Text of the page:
When the Messenger of Allâh (sallallaahu alaihi wasallam) was thirty five, Quraish started rebuilding Al-Ka‘bah. That was because it was a low building of white stones no more than 6.30 metres high, from the days of Ishmael. It was also roofless and that gave the thieves easy access to its treasures inside. It was also exposed to the wearing factors of nature — because it was built a long time ago — that weakened and cracked its walls. Five years before Prophethood, there was a great flood in Makkah that swept towards Al-Ka‘bah and almost demolished it. Quraish was obliged to rebuild it to safeguard its holiness and position. The chiefs of Quraish decided to use only licit money in rebuilding Al-Ka‘bah, so all money that derived from harlotry, usury or unjust practices was excluded. They were, at first, too awed to knock down the wall, but Al-Waleed bin Al-Mugheerah Al-Mukhzumi started the work. Seeing that no harm had happened to him, the others participated in demolishing the walls until they reached the basis laid by Abraham (Ibraheem alaihissalaam). When they started rebuilding its walls, they divided the work among the tribes. Each tribe was responsible for rebuilding a part of it. The tribes collected stones and startwork. The man who laid the stones was a Roman mason called Baqum. The work went on in harmony till the time came to put the sacred Black Stone in its proper place. Then strife broke out among the chiefs, and lasted for four or five days, each contesting for the honour of placing the stone in its position. Daggers were on the point of being drawn and great bloodshed seemed imminent. Luckily, the oldest among the chiefs Abu Omaiyah bin Mugheerah Al-Makhzumi made a proposal which was accepted by all. He said: “Let him, who enters the Sanctuary first of all, decide on the point.” It was then Allâh’s Will that the Messenger of Allâh (sallallaahu alaihi wasallam) should be the first to enter the Mosque. On seeing him, all the people on the scene, cried with one voice: “Al-Ameen (the trustworthy) has come. We are content to abide by his decision.” Calm and self-possessed, Muhammad ( sallallaahu alaihi wasallam) received the commission and at once resolved upon an expedient which was to conciliate them all. He asked for a mantle which he spread on the ground and placed the stone in its centre. He then asked the representatives of the different clans among them, to lift the stone all together. When it had reached the proper place, Muhammad (sallallaahu alaihi wasallam) laid it in the proper position with his own hands. This is how a very tense situation was eased and a grave danger averted by the wisdom of the Prophet (sallallaahu alaihi wasallam).
Quraish ran short of the licit money, they collected, so they eliminated six yards area on the northern side of Al-Ka‘bah which is called Al-Hijr or Al-Hateem. They raised its door two metres from the level ground to let in only the people whom they desired. When the structure was fifteen yards high they erected the roof which rested on six columns.
When the building of Al-Ka‘bah had finished, it assumed a square form fifteen metres high. The side with the Black Stone and the one opposite were ten metres long each. The Black Stone was 1.50 metre from the circumambulation level ground. The two other sides were twelve metres long each. The door was two metres high from the level ground. A building structure of 0.25 metre high and 0.30 metre wide on the average surrounded Al-Ka‘bah. It was called Ash-Shadherwan, originally an integral part of the Sacred Sanctuary, but Quraish left it out.
A RAPID REVIEW OF PROPHET MUHAMMAD’S BIOGRAPHY BEFORE COMMISSIONING OF THE PROPHETHOOD:
Prophet Muhammad (sallallaahu alaihi wasallam) was, in his youth, a combination of the best social attributes. He was an exemplary man of weighty mind and faultless insight. He was favoured with intelligence, originality of thought and accurate choice of the means leading to accurate goals. His long silence helped favourably in his habit of meditation and deep investigation into the truth. His vivid mind and pure nature were helpfully instrumental in assimilating and comprehending ways of life and people, individual and community-wise. He shunned superstitious practices but took an active part in constructive and useful dealings, otherwise, he would have recourse to his self-consecrated solitude. He kept himself aloof from drinking wine, eating meat slaughtered on stone altars, or attending idolatrous festivals. He held the idols in extreme aversion and most abhorrence. He could never tolerate someone swearing by Al-Lat and Al-‘Uzza. Allâh’s providence, no doubts, detached him from all abominable or evil practices. Even when he tried to obey his instinct to enjoy some life pleasures or follow some irrespectable traditions, Allâh’s providence intervened to curb any lapse in this course. Ibn Al-Atheer reported Muhammad (sallallaahu alaihi wasallam) as saying: “I have never tried to do what my people do except for two times. Every time Allâh intervened and checked me from doing so and I never did that again. Once I told my fellow-shepherd to take care of my sheep when we were in the upper part of Makkah. I wanted to go down to Makkah and entertain myself as the young men did. I went down to the first house of Makkah where I heard music. I entered and asked: ‘What is this?’ Someone answered: ‘It is a wedding party.’ I sat down and listened but soon went into deep sleep. I was awakened by the heat of the sun. I went back to my fellow-shepherd and told him of what had happened to me. I have never tried it again.”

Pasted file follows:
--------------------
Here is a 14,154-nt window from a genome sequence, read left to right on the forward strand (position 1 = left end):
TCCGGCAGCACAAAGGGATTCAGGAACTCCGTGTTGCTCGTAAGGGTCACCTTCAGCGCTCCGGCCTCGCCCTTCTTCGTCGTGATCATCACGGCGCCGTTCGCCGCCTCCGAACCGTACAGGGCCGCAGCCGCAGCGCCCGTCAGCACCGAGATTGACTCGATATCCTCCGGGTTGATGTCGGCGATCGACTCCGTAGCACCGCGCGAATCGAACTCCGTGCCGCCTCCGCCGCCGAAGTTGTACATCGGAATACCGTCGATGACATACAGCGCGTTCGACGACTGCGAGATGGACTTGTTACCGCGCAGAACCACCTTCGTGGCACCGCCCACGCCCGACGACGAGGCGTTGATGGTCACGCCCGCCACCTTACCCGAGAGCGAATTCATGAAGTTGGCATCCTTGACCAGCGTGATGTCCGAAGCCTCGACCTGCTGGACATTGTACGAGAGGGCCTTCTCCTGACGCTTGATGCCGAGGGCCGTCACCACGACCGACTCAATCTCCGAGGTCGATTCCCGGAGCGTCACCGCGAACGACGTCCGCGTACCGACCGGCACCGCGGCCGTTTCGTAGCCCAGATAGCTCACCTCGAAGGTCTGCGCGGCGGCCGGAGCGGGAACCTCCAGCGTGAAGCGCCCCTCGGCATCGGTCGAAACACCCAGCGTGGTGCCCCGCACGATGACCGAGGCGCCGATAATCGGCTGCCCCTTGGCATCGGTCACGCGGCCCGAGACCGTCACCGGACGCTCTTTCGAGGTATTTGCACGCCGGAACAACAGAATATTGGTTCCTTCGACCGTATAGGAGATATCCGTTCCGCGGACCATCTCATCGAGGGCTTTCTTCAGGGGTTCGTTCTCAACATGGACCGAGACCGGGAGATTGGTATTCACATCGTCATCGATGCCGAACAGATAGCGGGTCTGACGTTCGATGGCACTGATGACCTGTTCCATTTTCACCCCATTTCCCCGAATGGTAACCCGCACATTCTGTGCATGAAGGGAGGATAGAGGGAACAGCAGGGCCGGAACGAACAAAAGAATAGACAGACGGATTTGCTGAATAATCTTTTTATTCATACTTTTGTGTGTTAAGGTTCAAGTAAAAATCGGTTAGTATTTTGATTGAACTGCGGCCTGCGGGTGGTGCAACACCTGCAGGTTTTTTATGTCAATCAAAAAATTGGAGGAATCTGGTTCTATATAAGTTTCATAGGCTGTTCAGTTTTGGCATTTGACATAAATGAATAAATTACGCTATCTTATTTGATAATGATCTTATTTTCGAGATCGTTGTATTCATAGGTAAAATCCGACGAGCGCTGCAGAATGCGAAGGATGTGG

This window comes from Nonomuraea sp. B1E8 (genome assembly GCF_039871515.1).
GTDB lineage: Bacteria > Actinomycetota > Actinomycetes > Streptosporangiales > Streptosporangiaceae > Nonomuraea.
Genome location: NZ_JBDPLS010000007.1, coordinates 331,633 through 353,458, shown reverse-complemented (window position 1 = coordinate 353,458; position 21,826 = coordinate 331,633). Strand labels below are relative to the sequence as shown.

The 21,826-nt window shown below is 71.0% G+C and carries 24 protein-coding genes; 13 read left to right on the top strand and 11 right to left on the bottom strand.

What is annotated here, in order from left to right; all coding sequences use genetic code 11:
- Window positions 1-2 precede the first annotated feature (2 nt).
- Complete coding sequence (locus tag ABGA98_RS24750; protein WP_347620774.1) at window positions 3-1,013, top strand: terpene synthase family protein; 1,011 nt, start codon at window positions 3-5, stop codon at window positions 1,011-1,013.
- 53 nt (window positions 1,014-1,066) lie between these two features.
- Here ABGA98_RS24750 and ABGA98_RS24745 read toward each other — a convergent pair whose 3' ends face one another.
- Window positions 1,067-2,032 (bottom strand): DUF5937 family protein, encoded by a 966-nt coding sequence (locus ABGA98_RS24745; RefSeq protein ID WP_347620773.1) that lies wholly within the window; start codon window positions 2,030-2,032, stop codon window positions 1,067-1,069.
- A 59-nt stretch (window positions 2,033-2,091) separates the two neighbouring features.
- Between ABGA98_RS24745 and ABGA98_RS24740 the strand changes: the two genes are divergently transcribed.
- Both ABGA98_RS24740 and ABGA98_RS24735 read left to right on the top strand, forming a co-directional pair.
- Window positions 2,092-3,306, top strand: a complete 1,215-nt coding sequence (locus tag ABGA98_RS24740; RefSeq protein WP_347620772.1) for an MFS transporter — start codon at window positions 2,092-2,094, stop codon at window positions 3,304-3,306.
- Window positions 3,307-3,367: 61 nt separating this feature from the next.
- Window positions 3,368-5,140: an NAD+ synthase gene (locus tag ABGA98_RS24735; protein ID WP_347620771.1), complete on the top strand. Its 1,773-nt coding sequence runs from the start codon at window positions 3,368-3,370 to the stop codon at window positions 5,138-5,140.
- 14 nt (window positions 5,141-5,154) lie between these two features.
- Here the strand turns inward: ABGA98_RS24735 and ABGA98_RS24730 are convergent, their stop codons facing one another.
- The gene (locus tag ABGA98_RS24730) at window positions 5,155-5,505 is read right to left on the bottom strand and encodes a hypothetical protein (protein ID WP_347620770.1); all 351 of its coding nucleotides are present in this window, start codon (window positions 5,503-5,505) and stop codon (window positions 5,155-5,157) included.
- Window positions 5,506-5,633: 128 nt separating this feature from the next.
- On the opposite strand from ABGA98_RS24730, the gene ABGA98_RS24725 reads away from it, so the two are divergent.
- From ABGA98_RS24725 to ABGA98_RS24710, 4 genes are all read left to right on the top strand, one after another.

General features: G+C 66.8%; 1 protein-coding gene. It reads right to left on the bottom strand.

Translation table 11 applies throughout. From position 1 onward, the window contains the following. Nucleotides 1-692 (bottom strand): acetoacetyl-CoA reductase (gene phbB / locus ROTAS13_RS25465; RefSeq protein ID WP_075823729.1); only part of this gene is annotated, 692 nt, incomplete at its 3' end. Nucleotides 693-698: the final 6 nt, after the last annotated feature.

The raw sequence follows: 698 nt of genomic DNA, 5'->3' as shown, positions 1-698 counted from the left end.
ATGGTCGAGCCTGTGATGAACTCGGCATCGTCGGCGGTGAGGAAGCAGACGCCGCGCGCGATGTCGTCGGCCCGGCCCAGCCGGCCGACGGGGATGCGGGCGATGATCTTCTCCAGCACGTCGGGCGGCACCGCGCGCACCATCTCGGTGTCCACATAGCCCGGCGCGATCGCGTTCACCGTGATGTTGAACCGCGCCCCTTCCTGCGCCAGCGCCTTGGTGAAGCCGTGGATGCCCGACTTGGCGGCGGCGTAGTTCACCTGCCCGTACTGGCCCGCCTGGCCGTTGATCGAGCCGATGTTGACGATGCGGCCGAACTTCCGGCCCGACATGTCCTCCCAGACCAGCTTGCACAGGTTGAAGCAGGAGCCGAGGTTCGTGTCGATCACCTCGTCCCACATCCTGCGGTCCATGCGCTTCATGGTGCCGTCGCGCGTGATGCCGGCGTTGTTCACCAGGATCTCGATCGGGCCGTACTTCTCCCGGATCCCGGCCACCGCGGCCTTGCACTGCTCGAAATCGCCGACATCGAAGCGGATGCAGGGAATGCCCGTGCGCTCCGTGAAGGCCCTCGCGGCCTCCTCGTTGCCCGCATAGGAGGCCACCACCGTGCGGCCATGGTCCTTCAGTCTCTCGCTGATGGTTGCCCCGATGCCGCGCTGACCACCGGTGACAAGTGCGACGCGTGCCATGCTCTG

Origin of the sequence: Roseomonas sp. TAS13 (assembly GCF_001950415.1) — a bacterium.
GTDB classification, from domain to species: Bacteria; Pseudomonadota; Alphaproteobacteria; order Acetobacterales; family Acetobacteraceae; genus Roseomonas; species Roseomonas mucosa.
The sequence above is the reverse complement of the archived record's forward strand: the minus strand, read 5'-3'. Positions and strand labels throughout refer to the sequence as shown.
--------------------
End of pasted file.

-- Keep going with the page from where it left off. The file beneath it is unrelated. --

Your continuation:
Al-Bukhari reported on the authority of Jabir bin ‘Abdullah that he said: “While the people were rebuilding Al-Ka‘bah, the Prophet Muhammad (sallallaahu alaihi wasallam) went with ‘Abbas to carry some stones. ‘Abbas said: ‘Put your loincloth round your neck to protect you from the stones.’ (As he did that) the Prophet (sallallaahu alaihi wasallam) fell to the ground and his eyes turned skyward. Later on he woke up and shouted: ‘My loincloth… my loincloth.’ He wrapped himself in his loincloth.” In another report: “His loins were never seen afterwards.”
The authorities agree in ascribing to the youth of Prophet Muhammad (sallallaahu alaihi wasallam) modesty of deportment, virtuous behaviour and graceful manners. He proved himself to be the ideal of manhood, and to possess a spotless character. He was the most obliging to his compatriots, the most honest in his talk and the mildest in temper. He was the most gentle-hearted, chaste, hospitable and always impressed people by his piety-inspiring countenance. He was the most truthful and the best to keep covenant. His fellow-citizens, by common consent, gave him the title of Al-‘Ameen (trustworthy). The Mother of believers, Khadijah (radhiyallahu anha) once said: He unites uterine relations, he helps the poor and the needy, he entertains the guests and endures hardships in the path of truthfulness.
Continue reading further here: In the Shade of Message and Prophethood